U.S. Air Force Airmen assigned to the 1st Combat Communications Squadron established and sustained communications in a simulated contested environment during exercise Heavy Rain II in Grostenquin, France, July 19-27.
While the joint exercise saw the 1st CBCS as the main players, it included personnel from U.S. Air Forces in Europe – Air Forces Africa A6 Spectrum Operations, the 24th Intelligence Squadron, the 1st Air and Space Communications Operations Squadron, the U.S. Joint Spectrum Center, the 352nd Special Operations Squadron, and French and German air force personnel from the Polygone — a multinational aircrew electronic warfare tactics facility.
“This exercise highlighted the importance of electromagnetic spectrum operations (EMSO) for the 1st CBCS,” said U.S. Space Force Sgt. Sergio Huerta, 1st CBCS electromagnetic spectrum operations supervisor. “It fulfilled the 435th Air and Space Communications Group’s intent to train Airmen to operate in contested and degraded environments, familiarize Airmen with EMSO and understand the steps to communicate operational impacts of electromagnetic interference (EMI).”
Heavy Rain II began with the 1st CBCS forward deploying a communications fly-away kit to exercise an agile combat employment dispersal event with site setup and rapid establishment of baseline communications. Shortly after, a flexible communications package team arrived, establishing further communications capabilities.
“The exercise was an excellent demonstration of how combat comm responds within contested and congested environments,” Huerta said. “As an exercise planner, it was crucial that Airmen learned the characteristics of EMI, how to mitigate or follow their primary, alternate, contingency and emergency communications plan, and their spectrum interference reporting procedures.”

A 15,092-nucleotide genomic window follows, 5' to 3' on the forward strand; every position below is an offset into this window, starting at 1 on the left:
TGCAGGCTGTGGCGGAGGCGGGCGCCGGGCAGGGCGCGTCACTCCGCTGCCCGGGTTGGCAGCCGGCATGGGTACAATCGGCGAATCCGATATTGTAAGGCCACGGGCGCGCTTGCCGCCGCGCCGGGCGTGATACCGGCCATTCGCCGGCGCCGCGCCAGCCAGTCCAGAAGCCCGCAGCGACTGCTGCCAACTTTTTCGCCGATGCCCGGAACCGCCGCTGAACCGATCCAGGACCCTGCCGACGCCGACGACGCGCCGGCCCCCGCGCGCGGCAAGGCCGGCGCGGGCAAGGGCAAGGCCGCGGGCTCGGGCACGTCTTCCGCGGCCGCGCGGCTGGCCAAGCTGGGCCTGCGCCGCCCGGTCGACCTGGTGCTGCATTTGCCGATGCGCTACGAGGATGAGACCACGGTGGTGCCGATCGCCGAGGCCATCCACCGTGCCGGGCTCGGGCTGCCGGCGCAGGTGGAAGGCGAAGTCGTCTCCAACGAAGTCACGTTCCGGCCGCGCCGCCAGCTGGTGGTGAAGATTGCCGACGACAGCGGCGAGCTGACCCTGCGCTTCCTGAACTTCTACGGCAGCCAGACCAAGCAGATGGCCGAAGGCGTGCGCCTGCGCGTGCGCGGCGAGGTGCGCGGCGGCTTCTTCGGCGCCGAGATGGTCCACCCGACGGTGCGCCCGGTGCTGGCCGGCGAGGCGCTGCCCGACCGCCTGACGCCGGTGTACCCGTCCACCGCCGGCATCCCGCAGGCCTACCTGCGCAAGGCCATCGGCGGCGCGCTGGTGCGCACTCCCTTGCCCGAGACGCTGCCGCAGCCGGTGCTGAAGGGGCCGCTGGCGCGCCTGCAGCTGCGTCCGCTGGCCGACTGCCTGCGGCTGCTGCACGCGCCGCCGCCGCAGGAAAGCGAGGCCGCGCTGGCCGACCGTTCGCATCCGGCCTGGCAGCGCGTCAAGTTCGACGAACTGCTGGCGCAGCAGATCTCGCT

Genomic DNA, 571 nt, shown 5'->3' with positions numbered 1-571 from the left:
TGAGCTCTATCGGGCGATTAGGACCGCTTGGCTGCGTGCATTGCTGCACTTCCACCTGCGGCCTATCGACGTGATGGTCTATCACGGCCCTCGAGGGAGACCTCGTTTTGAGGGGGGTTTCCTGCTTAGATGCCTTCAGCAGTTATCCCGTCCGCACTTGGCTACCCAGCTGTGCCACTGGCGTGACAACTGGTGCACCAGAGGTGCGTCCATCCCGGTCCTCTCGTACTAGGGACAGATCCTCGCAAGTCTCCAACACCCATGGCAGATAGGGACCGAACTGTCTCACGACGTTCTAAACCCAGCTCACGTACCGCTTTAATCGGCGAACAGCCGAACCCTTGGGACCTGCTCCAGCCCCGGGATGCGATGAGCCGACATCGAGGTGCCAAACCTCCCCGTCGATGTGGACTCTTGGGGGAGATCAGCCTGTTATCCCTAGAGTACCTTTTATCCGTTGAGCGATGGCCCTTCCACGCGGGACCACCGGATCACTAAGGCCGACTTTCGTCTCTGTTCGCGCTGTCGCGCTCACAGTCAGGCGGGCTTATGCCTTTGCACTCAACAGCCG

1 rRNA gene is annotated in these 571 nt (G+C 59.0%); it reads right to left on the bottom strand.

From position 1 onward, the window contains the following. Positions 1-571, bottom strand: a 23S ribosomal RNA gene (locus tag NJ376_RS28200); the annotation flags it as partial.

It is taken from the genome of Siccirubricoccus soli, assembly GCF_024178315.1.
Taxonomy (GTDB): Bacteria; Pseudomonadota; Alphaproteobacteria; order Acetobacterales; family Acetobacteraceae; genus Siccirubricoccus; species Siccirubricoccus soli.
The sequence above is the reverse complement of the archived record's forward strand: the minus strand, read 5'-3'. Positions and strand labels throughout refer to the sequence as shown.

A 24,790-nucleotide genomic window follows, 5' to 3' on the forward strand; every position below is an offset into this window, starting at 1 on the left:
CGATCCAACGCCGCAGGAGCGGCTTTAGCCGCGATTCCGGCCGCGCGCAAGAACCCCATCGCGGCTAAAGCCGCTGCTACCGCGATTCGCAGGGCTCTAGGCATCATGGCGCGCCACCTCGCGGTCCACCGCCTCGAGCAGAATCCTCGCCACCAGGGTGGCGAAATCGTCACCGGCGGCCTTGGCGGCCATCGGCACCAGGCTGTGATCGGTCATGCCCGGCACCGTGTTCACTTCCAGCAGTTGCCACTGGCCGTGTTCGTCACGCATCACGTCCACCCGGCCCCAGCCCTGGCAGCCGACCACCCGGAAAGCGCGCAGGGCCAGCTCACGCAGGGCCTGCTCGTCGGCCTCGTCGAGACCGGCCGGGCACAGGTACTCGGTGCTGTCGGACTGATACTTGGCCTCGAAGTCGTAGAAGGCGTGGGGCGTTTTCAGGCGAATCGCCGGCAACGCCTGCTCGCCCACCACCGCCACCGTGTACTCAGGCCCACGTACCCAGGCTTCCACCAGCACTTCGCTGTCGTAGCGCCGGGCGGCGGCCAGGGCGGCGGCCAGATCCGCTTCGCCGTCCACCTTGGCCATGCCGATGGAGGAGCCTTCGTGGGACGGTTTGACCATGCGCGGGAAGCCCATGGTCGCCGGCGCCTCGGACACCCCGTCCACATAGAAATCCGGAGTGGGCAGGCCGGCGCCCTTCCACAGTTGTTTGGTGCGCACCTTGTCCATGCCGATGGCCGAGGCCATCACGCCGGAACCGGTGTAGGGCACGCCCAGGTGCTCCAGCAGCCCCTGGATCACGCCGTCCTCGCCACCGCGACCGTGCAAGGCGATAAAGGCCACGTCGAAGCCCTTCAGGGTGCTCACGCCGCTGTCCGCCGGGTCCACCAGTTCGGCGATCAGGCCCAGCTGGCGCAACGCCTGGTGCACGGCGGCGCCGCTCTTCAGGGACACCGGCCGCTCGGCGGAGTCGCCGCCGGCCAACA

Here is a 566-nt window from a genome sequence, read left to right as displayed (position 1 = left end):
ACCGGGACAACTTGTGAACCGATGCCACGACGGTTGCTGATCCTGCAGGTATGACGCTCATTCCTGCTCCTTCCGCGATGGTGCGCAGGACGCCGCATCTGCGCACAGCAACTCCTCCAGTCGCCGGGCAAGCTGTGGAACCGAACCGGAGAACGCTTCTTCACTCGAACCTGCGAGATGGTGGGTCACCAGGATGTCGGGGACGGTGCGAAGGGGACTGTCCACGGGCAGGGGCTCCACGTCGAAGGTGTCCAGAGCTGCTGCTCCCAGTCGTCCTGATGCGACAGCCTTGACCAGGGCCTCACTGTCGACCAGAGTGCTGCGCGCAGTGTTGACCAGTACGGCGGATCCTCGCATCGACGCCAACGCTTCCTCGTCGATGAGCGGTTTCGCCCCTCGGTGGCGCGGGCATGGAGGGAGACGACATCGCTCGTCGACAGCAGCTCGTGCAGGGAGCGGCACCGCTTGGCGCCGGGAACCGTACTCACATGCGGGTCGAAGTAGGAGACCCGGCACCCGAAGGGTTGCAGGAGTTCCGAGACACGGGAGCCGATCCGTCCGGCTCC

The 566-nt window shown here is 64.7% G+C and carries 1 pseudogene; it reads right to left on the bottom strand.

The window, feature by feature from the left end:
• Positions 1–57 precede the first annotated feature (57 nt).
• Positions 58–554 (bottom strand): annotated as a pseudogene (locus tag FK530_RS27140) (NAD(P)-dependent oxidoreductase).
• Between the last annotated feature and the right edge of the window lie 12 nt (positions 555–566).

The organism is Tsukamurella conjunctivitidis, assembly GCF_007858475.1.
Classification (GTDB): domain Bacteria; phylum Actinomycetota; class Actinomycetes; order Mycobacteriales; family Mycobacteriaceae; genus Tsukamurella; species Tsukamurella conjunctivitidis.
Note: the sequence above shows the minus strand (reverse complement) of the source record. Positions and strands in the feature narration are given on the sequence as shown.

Throughout the exercise, combat communications Airmen practiced detecting and identifying various radio and cyber communications interferences generated by French and German air force counterparts, reporting the event, and resolving the issue to resume correspondence with aircrew and higher headquarters.
“It was a pleasure working with our partner nations and gathering their simulated opposition forces perspectives,” Huerta said. “This exercise also helped validate and test their equipment’s capabilities.”
Drop zone operations were conducted with an MC-130J Commando II aircraft assigned to the 67th Special Operations Squadron, Royal Air Force, Mildenhall. The exercise tested the skills of 1st CBCS landing and drop zone safety personnel, who had to overcome communications interference with aircrew to successfully coordinate airdrops.
“During the exercise, we deployed a portable Doppler radar to forecast weather, successfully accomplished our unit’s first drop zone operation and validated the Air Force’s only vehicle-mounted tactical air navigation system, which allows aircraft to safely locate landing zones in inclement weather,” said Staff Sgt. Sean Scott, 1st CBCS landing zone safety officer. “This has been a culmination of three years of training, research and product development.”
Subjecting combat communications personnel to a contested electromagnetic spectrum environment, Heavy Rain II gave Airmen the opportunity to validate and progress ACE capabilities, sharpen expeditionary mindsets and overcome communications interference to establish and secure mission-essential connections.
“For the last 30 years, combat communications personnel have been deploying almost nonstop, supporting operations and exercises all over the world,” said Lt. Col. Scott Metzler, 435th ACOMG deputy commander. “Our communications and cyber technicians proved during this exercise that although we still have much to learn, we can overcome the kinds of challenges we could face as we prepare for any conflict in a great power competition paradigm. We are extremely proud of our team and are excited about what comes next.”